South Ridge via Bliss Pass

Page Type Page Type: Route
Location Lat/Lon: 45.03213°N / 110.11529°W
Additional Information Route Type: Mountaineering, Scrambling
Seasons Season: Summer
Additional Information Difficulty: Class 3/4, a long day or an overnighter
Sign the Climber's Log


This is the standard route for Cutoff Mountain. It is long-- 10.5 miles from the trailhead to the top-- but not the 13 miles given in Thomas Turiano's Select Peaks of Greater Yellowstone. Aside from that distance discrepancy, though, the route description is a good one.

A little over two thirds of the route is by trail, and the off-trail portion is from Bliss Pass, all above treeline. Bliss Pass, incidentally, is not named for the scenery but rather for a rancher who used to live in the region.

Getting There

1.2 mi from the northeast entrance, park at the Warm Springs parking area, which is on the north side of the road. This is the eastern end of the Pebble Creek Trail.

The other end of the Pebble Creek Trail is at the Pebble Creek Campground some 10 miles southwest of Warm Springs. This approach avoids the significant climb and drop that the other approach involves, shaving 800' of elevation gain from the route, but it also adds three round-trip miles to the standard route; it might add even more to the route up the southeastern face.

Starting from Slough Creek Campground is also an option, but that route is even longer and really should only be considered if climbing Cutoff is part of a longer backpacking trip.

Route Description

Trail mileage is 7.5 miles; off-trail mileage is 3 miles. Total elevation gain to the summit is about 4300'; round-trip elevation gain is about 5200'. There are unavoidable sections of Class 3/4 scrambling on the south ridge, but exposure is not too bad and the rock is surprisingly solid for Absaroka breccia.

From Warm Springs, the trail gains over 1000' in about 1.5 mi, sometimes yielding superb views of Amphitheater Mountain and Abiathar Peak across the drainage of Soda Butte Creek.

Now the trail descends for 4 miles through the beautiful valley of Pebble Creek to a junction at a little under 7800'. There are at least three stream crossings along the way.

At the junction, bear right for the steep two-mile ascent to 9800' Bliss Pass. Note: you can trim about a mile and 100' of elevation loss to be regained by leaving Pebble Creek Trail when you are across from the drainage coming from Bliss Pass; this is right before the trail makes a prominent southward bend. Whether this option saves much time or energy is debatable; lower, there is substantial deadfall to negotiate, and up higher, the terrain becomes very steep and requires crossing some drainages not shown on the maps. In any event, one can cross the drainage from Bliss Pass to gain the trail or can continue the cross-country travel until reaching the trail shortly below Bliss Pass.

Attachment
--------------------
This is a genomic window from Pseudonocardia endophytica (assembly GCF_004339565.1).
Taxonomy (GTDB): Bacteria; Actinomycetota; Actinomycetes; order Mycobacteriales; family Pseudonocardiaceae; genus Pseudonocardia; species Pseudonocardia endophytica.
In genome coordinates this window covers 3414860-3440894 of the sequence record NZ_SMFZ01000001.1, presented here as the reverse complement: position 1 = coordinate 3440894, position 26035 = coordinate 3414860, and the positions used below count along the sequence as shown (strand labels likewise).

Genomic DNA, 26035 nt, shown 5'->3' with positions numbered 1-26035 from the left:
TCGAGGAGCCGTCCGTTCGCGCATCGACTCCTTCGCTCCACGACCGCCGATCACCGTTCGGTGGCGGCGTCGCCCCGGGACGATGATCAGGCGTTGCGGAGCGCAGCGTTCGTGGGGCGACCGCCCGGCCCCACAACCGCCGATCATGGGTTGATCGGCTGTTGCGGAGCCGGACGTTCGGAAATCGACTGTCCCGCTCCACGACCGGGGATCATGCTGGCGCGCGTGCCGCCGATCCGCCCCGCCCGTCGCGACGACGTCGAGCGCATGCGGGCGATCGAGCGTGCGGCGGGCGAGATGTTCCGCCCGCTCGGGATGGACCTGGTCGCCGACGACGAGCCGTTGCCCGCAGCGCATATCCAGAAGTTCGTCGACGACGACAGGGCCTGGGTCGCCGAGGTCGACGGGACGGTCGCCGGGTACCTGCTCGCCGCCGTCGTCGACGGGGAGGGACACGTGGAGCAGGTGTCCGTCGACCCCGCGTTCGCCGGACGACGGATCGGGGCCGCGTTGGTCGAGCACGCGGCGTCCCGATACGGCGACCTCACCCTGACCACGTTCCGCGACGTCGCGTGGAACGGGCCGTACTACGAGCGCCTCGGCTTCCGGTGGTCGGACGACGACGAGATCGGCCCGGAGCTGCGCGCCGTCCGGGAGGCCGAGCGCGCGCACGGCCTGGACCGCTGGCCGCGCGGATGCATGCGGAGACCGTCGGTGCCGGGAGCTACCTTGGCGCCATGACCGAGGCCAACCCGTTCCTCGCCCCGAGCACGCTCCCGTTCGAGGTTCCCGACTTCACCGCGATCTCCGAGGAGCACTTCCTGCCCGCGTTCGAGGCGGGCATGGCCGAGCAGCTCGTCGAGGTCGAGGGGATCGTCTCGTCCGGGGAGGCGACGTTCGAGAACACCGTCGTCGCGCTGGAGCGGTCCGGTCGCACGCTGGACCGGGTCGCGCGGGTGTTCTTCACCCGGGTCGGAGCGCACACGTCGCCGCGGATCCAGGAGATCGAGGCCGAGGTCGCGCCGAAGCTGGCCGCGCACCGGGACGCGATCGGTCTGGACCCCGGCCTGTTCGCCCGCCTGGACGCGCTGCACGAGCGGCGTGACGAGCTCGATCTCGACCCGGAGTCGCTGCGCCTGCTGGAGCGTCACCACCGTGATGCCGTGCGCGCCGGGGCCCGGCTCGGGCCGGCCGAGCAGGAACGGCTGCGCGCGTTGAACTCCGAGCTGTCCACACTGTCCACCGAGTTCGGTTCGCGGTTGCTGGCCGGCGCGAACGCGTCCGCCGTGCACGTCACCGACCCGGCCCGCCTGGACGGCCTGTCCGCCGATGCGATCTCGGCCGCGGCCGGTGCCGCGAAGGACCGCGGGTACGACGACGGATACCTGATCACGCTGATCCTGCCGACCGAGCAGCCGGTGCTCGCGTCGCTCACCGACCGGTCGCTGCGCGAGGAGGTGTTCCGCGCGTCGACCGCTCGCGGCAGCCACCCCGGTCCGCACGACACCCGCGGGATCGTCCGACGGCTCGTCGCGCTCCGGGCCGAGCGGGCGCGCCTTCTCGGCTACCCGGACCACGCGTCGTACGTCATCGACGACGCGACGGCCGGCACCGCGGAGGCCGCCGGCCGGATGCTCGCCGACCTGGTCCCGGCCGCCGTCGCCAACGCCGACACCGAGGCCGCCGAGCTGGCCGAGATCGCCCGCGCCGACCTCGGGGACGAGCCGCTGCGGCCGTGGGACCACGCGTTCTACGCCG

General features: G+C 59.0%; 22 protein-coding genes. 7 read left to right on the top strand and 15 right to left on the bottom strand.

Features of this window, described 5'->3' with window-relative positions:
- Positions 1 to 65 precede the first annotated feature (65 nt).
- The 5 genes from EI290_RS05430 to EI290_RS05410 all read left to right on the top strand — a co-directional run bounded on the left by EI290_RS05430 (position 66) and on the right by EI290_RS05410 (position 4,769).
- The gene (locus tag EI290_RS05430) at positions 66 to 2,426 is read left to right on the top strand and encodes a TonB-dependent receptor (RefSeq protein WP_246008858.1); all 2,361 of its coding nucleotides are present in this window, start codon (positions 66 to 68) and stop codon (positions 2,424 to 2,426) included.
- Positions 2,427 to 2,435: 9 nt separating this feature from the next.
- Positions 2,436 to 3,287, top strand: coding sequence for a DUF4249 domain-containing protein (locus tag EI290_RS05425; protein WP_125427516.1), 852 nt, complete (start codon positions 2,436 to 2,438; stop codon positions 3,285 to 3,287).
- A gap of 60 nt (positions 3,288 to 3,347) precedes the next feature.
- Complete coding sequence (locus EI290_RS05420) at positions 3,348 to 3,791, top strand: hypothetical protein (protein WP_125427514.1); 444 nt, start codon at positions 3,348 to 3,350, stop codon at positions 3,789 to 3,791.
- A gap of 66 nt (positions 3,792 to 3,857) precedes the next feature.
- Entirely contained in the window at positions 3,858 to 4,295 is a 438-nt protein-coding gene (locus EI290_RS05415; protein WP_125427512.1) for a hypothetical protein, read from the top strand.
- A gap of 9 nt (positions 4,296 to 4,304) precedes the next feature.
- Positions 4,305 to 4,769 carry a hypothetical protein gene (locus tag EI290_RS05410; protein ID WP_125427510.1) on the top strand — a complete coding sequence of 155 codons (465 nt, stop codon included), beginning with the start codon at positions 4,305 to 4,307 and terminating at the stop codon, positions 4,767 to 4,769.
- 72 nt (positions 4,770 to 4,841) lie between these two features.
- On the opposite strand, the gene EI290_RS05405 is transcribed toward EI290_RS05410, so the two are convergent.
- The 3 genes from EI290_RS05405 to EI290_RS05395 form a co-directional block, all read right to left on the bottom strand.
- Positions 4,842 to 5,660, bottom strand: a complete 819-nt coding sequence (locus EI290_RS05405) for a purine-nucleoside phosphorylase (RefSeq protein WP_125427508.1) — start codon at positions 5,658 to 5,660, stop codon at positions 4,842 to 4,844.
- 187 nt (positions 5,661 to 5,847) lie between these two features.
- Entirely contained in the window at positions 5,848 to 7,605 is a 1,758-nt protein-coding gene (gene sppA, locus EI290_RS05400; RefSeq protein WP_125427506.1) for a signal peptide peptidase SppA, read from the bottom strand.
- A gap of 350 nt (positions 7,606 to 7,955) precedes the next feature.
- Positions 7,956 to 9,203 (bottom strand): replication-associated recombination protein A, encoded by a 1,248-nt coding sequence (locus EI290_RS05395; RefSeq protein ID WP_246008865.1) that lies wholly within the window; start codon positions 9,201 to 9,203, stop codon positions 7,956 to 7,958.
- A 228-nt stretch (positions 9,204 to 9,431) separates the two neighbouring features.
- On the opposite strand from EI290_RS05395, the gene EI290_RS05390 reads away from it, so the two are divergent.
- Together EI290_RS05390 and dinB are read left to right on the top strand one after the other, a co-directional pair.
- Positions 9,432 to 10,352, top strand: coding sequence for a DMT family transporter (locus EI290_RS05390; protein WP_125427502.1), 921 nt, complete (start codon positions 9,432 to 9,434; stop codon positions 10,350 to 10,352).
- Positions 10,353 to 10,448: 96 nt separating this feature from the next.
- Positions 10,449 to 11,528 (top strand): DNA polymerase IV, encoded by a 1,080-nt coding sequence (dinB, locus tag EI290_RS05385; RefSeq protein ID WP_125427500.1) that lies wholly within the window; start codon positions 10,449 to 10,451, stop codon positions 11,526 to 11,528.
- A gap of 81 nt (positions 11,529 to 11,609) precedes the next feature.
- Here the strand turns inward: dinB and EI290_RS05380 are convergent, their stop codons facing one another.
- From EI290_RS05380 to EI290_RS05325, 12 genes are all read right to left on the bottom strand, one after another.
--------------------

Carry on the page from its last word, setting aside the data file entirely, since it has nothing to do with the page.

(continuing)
As I said, I don't know if this shortcut really helps much. Although I did use it, it was quite strenuous. But if shaving some distance matters, then this definitely helps do that.
Bliss Pass
Bliss Pass

From Bliss Pass, the rest of the route is a scenic delight along open ridges. Hike north up the slopes to Point 10,296T. It is possible to bypass the summit and save a little elevation gain, but the peak, though unnamed, has enough prominence to qualify as a ranked peak, so it's probably worth tagging the summit while it's so close.

Descend to a saddle between 10,296T and Point 10,092T (not enough prominence to be ranked). The descent involves two scrambling sections that go at Class 3 at the least. The obstacles are chimneys, gullies, and small cliff bands. In my opinion, this descent was the most challenging part of the route.

Point 10,296T Point 10,296T from the north
Descending Point 10,296T Descending...
Descending Point 10,296T  

Hike to the top of 10,092T and then descend north along a ridge and reach a rockier area. Find a sheep trail bypassing the first outcrop on its left side. The trail soon gets back atop the ridge the then drops onto the east side of the ridge. Follow ledges here until the sheep trail ends about 100 yards from a prominent notch next to a tower. You will soon be at that notch, but to get to it from this point would require an exposed traverse that most people would rather avoid. Instead, scramble up one of a few gullies and chimneys (Class 3 or 4) to crest the ridge again, and then do what Turiano calls a "short tricky descent" to reach the notch. In my opinion, there was nothing tricky about this Class 3 descent; the way down was straightforward and the rock was solid. But that's an opinion.

The sequence below shows the portion of the route described above.

Look for a sheep trail on the left side....  
Notch and Tower  
Gain the ridge...  
 Tricky  Downclimb  

From the notch, follow a sheep trail around the west side and back atop the ridge. The summit is now about a mile away, and it's a walk.



Parents refers to a larger category under which an object falls. For example, theAconcagua mountain page has the 'Aconcagua Group' and the 'Seven Summits' asparents and is a parent itself to many routes, photos, and Trip Reports.